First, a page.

Unravel promises to discover and correct application performance and reliability issues, improve cluster utilization and help optimize storage by enforcing policies concerning which data to place in memory and which to move to archive.
For instance, with a recommendation engine job that needs to finish by 8 a.m. every day, people often see drastic declines in performance from one day to the next, he said. Unravel can analyze various runs and pinpoint what changed to cause the problem.
“It could be I’m processing a lot more data. Or it could be somebody changed configuration settings on the app, or even worse, it could be there was another job running on the cluster at the same time and it stole all the resources. Rather than you having to connect all the dots yourself, Unravel will sift through all this history, analyze the performance patterns and tell you in plain English: This is what happened today out of 100 possible problems, and this is how you can fix it,” he said.
“People can only use this open source technology if it’s not rough around the edges if it will return the answers to them in the time to meet their SLAs.”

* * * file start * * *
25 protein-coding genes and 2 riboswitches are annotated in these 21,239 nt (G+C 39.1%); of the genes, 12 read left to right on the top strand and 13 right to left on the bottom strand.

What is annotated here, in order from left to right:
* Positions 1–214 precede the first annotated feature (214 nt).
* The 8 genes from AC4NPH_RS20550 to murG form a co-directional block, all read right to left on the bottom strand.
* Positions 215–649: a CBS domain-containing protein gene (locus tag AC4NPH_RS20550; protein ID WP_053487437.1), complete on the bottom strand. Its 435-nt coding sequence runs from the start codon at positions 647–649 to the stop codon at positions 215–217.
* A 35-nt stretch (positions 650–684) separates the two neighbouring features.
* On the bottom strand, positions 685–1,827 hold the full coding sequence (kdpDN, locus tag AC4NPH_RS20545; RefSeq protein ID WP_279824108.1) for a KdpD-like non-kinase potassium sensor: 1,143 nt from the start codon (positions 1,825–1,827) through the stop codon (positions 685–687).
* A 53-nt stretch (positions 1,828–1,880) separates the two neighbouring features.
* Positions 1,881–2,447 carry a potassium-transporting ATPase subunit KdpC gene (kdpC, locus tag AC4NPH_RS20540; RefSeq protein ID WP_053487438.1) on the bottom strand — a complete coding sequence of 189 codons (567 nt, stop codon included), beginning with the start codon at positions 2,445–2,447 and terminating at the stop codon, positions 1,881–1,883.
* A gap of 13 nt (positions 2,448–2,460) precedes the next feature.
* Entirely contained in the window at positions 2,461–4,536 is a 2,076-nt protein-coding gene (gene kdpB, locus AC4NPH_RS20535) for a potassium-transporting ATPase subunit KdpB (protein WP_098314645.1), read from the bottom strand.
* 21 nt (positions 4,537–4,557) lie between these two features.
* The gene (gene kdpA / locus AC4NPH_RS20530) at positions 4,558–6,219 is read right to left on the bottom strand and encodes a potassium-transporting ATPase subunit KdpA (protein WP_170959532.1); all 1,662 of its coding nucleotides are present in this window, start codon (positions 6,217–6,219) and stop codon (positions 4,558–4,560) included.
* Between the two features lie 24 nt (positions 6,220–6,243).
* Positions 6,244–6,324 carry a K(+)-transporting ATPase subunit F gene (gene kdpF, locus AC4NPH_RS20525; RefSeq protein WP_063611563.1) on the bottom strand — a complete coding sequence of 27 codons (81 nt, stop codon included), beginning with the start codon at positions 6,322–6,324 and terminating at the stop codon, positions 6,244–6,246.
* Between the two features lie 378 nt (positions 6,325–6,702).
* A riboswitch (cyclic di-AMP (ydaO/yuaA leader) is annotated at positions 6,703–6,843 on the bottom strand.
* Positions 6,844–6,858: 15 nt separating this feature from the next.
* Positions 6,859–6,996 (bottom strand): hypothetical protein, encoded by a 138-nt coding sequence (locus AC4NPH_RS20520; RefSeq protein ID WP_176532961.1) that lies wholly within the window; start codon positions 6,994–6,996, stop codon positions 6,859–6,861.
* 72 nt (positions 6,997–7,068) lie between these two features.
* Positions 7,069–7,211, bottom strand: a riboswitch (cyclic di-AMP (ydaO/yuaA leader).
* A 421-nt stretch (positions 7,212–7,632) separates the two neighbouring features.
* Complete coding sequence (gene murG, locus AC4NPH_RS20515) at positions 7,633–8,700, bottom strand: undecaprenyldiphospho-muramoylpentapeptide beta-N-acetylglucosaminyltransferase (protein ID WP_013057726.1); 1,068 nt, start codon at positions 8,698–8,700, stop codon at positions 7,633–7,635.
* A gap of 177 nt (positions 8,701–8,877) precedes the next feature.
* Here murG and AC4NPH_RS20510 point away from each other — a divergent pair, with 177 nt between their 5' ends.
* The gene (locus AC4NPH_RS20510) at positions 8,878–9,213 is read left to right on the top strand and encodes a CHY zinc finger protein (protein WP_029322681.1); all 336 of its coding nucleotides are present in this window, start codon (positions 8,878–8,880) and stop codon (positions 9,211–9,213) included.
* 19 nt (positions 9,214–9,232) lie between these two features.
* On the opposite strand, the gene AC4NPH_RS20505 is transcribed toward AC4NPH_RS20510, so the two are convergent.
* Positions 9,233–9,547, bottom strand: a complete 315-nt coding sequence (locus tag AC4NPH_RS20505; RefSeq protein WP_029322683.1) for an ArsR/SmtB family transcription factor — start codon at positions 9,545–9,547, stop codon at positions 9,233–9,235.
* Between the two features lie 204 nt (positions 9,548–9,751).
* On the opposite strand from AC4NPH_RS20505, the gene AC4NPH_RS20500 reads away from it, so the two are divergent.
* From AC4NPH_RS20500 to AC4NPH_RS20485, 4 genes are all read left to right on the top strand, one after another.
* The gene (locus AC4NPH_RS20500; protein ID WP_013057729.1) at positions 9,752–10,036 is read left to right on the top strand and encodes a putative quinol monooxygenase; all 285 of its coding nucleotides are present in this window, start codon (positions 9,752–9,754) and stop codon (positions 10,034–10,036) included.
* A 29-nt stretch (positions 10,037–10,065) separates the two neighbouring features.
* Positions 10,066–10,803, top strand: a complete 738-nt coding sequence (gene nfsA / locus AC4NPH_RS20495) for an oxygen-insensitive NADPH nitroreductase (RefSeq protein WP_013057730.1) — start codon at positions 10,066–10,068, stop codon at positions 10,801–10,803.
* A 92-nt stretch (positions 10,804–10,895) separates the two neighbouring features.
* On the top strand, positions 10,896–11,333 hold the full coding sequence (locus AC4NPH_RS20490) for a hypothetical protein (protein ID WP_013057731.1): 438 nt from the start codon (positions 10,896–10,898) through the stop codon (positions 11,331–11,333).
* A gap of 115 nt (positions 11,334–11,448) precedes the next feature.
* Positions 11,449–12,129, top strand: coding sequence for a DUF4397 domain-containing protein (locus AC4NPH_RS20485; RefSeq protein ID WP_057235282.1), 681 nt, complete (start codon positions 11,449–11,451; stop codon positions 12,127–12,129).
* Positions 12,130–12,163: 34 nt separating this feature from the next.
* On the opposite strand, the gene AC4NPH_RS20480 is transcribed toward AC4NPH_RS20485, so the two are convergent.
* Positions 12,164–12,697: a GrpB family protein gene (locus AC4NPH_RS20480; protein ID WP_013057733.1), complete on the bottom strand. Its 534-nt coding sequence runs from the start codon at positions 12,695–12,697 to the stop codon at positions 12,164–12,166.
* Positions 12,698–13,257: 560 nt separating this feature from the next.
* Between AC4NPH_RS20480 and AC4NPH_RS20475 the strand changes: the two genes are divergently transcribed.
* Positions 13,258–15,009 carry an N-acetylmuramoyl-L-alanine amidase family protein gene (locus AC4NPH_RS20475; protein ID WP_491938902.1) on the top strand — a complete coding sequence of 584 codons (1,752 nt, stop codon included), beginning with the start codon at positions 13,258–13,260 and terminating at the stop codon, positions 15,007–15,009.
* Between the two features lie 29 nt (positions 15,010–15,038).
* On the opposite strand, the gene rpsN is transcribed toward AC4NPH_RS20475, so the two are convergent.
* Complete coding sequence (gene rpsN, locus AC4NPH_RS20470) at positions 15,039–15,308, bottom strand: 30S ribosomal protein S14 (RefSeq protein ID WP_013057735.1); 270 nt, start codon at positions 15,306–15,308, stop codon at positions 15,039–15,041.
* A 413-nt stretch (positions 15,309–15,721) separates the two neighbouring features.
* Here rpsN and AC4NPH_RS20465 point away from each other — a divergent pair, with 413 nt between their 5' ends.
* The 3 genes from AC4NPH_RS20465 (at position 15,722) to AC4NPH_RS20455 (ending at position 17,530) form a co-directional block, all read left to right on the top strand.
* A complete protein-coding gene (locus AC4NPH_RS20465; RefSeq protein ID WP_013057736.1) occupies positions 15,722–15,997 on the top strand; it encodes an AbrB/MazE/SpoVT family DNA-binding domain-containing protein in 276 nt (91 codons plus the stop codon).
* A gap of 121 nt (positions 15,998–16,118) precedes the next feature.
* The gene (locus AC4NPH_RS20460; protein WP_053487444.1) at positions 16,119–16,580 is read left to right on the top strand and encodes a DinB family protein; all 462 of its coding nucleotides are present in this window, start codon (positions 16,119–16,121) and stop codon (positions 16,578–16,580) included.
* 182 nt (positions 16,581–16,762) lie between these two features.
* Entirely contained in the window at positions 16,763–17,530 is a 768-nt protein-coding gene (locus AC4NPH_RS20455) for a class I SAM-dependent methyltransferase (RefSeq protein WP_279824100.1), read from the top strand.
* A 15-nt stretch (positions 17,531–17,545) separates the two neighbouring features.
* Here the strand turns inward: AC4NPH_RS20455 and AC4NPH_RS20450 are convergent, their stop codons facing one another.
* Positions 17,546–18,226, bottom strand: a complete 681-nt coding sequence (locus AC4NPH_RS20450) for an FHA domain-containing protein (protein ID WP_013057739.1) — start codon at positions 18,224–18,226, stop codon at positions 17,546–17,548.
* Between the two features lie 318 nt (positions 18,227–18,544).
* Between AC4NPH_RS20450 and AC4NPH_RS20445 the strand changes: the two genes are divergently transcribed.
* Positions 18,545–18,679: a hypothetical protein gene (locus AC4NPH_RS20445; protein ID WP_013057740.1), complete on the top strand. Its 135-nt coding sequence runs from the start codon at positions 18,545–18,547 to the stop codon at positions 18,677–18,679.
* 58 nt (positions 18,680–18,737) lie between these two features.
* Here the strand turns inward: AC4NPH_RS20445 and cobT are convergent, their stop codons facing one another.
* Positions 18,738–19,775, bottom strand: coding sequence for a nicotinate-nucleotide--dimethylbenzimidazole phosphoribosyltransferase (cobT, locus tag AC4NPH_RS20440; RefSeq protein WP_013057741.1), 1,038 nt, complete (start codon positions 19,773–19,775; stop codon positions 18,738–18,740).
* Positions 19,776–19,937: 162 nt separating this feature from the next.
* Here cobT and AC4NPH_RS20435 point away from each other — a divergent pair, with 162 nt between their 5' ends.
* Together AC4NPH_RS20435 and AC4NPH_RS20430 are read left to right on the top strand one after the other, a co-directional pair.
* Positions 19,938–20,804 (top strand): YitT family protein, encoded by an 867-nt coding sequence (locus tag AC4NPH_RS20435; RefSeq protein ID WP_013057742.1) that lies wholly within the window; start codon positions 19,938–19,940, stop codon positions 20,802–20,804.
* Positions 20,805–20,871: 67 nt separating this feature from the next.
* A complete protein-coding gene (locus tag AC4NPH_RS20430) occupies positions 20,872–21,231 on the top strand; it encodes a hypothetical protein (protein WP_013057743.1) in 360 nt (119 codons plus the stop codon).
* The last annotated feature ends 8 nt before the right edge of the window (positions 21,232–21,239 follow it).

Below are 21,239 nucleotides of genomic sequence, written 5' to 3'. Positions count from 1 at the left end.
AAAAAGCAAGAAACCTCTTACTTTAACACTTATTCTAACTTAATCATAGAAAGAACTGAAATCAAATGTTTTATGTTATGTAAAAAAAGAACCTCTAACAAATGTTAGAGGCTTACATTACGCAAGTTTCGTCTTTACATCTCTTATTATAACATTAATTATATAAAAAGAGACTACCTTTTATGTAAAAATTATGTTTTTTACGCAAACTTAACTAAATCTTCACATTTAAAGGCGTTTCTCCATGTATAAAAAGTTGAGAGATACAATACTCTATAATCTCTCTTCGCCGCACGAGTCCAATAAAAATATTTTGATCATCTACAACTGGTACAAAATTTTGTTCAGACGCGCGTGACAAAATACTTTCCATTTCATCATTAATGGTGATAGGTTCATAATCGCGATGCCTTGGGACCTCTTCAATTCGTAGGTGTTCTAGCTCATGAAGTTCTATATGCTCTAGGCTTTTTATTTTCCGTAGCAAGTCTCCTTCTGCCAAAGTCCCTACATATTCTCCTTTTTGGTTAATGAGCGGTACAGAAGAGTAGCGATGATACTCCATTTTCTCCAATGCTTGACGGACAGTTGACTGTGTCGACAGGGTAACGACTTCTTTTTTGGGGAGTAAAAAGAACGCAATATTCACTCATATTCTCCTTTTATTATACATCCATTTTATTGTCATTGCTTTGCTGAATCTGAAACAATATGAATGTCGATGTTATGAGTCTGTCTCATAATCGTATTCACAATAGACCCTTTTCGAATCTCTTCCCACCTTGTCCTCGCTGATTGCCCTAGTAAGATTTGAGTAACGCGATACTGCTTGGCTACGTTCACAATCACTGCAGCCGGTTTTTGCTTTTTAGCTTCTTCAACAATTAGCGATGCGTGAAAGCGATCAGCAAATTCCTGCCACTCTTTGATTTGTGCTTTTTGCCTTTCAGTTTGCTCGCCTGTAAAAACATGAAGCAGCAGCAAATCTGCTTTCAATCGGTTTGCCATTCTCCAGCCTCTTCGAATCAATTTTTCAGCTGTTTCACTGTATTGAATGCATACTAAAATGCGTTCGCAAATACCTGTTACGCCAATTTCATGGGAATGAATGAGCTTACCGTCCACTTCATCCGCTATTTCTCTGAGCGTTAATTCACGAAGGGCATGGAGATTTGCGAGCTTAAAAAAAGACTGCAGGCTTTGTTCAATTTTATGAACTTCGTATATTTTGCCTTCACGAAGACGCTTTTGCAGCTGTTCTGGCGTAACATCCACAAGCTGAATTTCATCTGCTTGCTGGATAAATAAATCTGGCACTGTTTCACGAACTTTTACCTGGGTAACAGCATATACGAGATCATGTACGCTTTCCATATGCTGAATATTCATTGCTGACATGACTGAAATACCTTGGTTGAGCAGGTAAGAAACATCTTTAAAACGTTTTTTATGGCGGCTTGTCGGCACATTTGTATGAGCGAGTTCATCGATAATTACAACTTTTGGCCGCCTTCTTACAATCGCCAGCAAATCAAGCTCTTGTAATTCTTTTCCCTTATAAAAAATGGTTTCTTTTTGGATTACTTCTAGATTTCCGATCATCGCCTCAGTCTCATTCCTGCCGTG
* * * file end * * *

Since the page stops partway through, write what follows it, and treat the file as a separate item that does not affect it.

It also can be set to dynamically allocate resources to jobs running in multitenant environments and provide a hot, warm, cold analysis of your data to optimize storage.
Unravel Data claims to be the industry’s only APM platform offering a full-stack solution for Big Data, though it’s adding to its portfolio incrementally.
Founded in 2013, the Menlo Park, Calif.-based company launched with support for Hadoop and Spark and recently added support for the open-source stream processing platform Apache Kafka and the massively parallel processing (MPP) engine Impala backed by Cloudera. It also supports Amazon EMR.
Next up: NoSQL support. It has been working with companies in a private beta for four or five months because of the popularity of Cassandra in use with Spark and Hadoop stacks.
However, Alameda, Calif.-based startup MityLytics also is focused on APM for Big Data, providing predictive modeling and a simulation environment for testing out changes to Big Data workloads.